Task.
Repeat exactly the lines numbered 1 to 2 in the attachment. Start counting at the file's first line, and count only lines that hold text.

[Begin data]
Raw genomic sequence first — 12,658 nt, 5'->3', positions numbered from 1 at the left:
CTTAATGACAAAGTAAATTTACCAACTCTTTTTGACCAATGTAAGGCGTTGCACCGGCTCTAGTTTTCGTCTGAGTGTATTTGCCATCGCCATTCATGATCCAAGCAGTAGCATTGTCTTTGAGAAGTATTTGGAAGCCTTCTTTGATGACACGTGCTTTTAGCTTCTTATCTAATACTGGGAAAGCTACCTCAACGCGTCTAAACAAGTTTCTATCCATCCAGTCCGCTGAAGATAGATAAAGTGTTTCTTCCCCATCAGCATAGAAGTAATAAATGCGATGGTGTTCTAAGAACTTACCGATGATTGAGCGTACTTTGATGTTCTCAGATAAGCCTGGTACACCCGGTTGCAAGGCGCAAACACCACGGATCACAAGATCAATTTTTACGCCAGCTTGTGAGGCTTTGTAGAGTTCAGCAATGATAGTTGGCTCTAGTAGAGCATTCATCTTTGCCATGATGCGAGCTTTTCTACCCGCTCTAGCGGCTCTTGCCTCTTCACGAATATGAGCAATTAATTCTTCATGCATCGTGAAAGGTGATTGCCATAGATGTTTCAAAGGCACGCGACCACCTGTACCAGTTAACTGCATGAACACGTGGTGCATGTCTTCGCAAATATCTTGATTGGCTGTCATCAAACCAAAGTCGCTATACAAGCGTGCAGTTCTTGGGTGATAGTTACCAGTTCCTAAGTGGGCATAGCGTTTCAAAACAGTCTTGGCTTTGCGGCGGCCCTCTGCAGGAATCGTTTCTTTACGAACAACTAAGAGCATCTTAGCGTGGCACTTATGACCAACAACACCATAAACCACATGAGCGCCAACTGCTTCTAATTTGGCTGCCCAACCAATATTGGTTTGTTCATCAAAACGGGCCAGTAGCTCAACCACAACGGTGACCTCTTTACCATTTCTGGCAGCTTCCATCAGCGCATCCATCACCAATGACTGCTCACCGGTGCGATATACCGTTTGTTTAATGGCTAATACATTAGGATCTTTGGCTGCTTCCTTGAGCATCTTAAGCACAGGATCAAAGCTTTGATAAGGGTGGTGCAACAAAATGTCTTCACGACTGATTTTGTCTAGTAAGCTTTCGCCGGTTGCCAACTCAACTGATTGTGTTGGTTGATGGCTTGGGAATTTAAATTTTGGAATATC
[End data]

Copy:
Raw genomic sequence first — 12,658 nt, 5'->3', positions numbered from 1 at the left:
CTTAATGACAAAGTAAATTTACCAACTCTTTTTGACCAATGTAAGGCGTTGCACCGGCTCTAGTTTTCGTCTGAGTGTATTTGCCATCGCCATTCATGATCCAAGCAGTAGCATTGTCTTTGAGAAGTATTTGGAAGCCTTCTTTGATGACACGTGCTTTTAGCTTCTTATCTAATACTGGGAAAGCTACCTCAACGCGTCTAAACAAGTTTCTATCCATCCAGTCCGCTGAAGATAGATAAAGTGTTTCTTCCCCATCAGCATAGAAGTAATAAATGCGATGGTGTTCTAAGAACTTACCGATGATTGAGCGTACTTTGATGTTCTCAGATAAGCCTGGTACACCCGGTTGCAAGGCGCAAACACCACGGATCACAAGATCAATTTTTACGCCAGCTTGTGAGGCTTTGTAGAGTTCAGCAATGATAGTTGGCTCTAGTAGAGCATTCATCTTTGCCATGATGCGAGCTTTTCTACCCGCTCTAGCGGCTCTTGCCTCTTCACGAATATGAGCAATTAATTCTTCATGCATCGTGAAAGGTGATTGCCATAGATGTTTCAAAGGCACGCGACCACCTGTACCAGTTAACTGCATGAACACGTGGTGCATGTCTTCGCAAATATCTTGATTGGCTGTCATCAAACCAAAGTCGCTATACAAGCGTGCAGTTCTTGGGTGATAGTTACCAGTTCCTAAGTGGGCATAGCGTTTCAAAACAGTCTTGGCTTTGCGGCGGCCCTCTGCAGGAATCGTTTCTTTACGAACAACTAAGAGCATCTTAGCGTGGCACTTATGACCAACAACACCATAAACCACATGAGCGCCAACTGCTTCTAATTTGGCTGCCCAACCAATATTGGTTTGTTCATCAAAACGGGCCAGTAGCTCAACCACAACGGTGACCTCTTTACCATTTCTGGCAGCTTCCATCAGCGCATCCATCACCAATGACTGCTCACCGGTGCGATATACCGTTTGTTTAATGGCTAATACATTAGGATCTTTGGCTGCTTCCTTGAGCATCTTAAGCACAGGATCAAAGCTTTGATAAGGGTGGTGCAACAAAATGTCTTCACGACTGATTTTGTCTAGTAAGCTTTCGCCGGTTGCCAACTCAACTGATTGTGTTGGTTGATGGCTTGGGAATTTAAATTTTGGAATATC